Stacie Brown: It makes you feel like you’re not really in prison. It like takes you back into a completely different world. Because it’s a real job, I mean, we talk to all of these business people, IT people and just normal business people, every day.

Price: Inmates get paid one dollar per hour, and receive a raise of 25 cents every 90 days, with a pay cap of $2.50 per hour – a salary that’s higher than most prison jobs. And even better, currently 50 percent of inmates who worked at Televerde while in prison, now work at the company after release. Another option for building professional skills are woodworking, culinary arts and even training dogs through the ICAN (Indiana Canine Assistant, Inc.) dog program – all of which help provide structure and require dedication. Many prisoners also  attend exercise classes to release stress and keep healthy. And with nearly one-third of inmates at Rockville serving time for substance abuse, programs like PLUS, an acronym for Purposeful Living Unit Serves – and CLIFF – Clean Livings is Freedom Forever – give inmates struggling with substance abuse 24-hour support in a separate housing environment.

While Rockville – a state-run prison – focuses on inmate rehabilitation, the real life Alex Vause from Orange is the New Black, a.k.a Cleary Wolters, had to endure conditions where rape and mistreatment of mental illness were all too common. Wolters spent almost six years at Federal Correctional Institution – a low-security federal prison in Dublin, California before being paroled. Wolters talks about her life in prison in her book, Out of Orange: A memoir. She says that at her facility, solitary – or “the SHU” – was used to victimize abused inmates even more.

Cleary Wolters: If a woman comes forward in real life, in prison, she’s put into, guess what? The SHU (Solitary Housing Unit) for her protection, meanwhile, the guard who raped her is… nothing happens to him, until he can get out of it or it can be proved otherwise. And, usually the only way that it’s proven otherwise is through pregnancy. I think the closest you get to any genuine mental health is just a lot of medication; whatever happens to be on the menu at Medical at that particular time. So, the guards giving inmates contraband in exchange for favors, sexual favors, that sort of occurs on a regular basis.

Price: Despite the fact that Wolters was sentenced to a minimum-security prison, she witnessed regular mistreatment of prisoners, faced worse living conditions and attended programs that were overcrowded and underfunded compared to Rockville. This inequality of resources and management in many prisons across America is unfair to inmates who have little choice in where they’re sentenced, and drops the ball in providing a supportive, stable environment when it’s needed most. Gray says there needs to be a balance of opportunity in all prisons nationwide.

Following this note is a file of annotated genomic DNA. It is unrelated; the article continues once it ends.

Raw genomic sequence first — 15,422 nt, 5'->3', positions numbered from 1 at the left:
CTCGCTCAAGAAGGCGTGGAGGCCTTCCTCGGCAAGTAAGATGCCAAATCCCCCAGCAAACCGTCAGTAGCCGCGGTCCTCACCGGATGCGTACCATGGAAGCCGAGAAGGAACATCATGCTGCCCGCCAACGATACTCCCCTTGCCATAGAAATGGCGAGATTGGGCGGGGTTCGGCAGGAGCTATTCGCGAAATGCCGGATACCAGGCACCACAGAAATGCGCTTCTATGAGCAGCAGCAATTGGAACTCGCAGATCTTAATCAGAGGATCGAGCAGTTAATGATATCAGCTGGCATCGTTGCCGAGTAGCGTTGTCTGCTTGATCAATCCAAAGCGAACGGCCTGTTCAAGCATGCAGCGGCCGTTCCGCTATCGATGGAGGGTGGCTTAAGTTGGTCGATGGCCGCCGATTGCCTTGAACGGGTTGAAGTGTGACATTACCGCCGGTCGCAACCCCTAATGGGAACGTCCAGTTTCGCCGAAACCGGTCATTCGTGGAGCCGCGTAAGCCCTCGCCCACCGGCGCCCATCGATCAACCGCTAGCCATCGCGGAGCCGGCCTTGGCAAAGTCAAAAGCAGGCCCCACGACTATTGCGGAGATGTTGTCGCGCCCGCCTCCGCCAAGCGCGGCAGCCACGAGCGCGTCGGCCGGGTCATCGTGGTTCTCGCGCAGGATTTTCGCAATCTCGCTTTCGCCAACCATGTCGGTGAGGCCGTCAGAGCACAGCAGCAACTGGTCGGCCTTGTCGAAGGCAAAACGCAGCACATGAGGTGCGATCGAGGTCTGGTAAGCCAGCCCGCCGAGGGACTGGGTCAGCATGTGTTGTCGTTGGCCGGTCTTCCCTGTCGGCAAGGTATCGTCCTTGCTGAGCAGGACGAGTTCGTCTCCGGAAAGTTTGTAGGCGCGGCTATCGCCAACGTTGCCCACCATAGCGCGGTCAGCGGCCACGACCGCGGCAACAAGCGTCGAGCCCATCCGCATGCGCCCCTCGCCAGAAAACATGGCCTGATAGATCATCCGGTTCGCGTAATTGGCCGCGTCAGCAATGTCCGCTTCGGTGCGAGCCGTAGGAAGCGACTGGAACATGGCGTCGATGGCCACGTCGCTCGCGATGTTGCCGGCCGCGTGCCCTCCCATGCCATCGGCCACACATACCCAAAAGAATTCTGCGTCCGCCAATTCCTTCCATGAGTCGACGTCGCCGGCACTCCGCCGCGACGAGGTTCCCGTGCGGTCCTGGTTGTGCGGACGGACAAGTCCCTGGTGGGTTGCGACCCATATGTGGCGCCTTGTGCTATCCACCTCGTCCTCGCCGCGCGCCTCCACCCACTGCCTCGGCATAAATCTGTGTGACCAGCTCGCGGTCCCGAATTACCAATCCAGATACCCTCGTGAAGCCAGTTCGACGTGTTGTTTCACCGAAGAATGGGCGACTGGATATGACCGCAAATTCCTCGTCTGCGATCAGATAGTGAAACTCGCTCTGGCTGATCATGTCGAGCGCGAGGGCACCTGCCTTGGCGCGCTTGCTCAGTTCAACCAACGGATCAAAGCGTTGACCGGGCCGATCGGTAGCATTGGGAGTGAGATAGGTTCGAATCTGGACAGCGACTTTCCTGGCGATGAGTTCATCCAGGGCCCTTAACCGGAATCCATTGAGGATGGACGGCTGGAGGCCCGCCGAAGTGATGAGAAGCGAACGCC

Gray: What you find in corrections overall is that there’s a pendulum that swings from one extreme to the other, and about 30 years ago, we got into this kind of current mindset that we’re in now, where the public was tired of prisoners having availability of things that they were not necessarily able to get. For instance, like education – those kinds of things. So, if you look at about thirty years ago and the swing of that pendulum now, many of the programs and things that were available back then are not available now. I think what President Obama is doing is trying to push that pendulum back in that direction a little bit. Somewhere between those two points, those two greater points, there should be a happy medium where we are not only, you know, we don’t want to be in the business of warehousing prisoners, we want to be in the business of trying to make them better citizens.

Price: When we return, we’ll talk to two inmates at Rockville Correctional Facility about their crimes, their experiences in prison, and how they plan to live their lives when they’re released.Cleary Wolters book, Out of Orange: A Memoir, is available at stores and online.

For more information about our guests, you can log onto our website at Viewpoints You can find archives of past programs there and on iTunes and Stitcher. I’m Gary Price.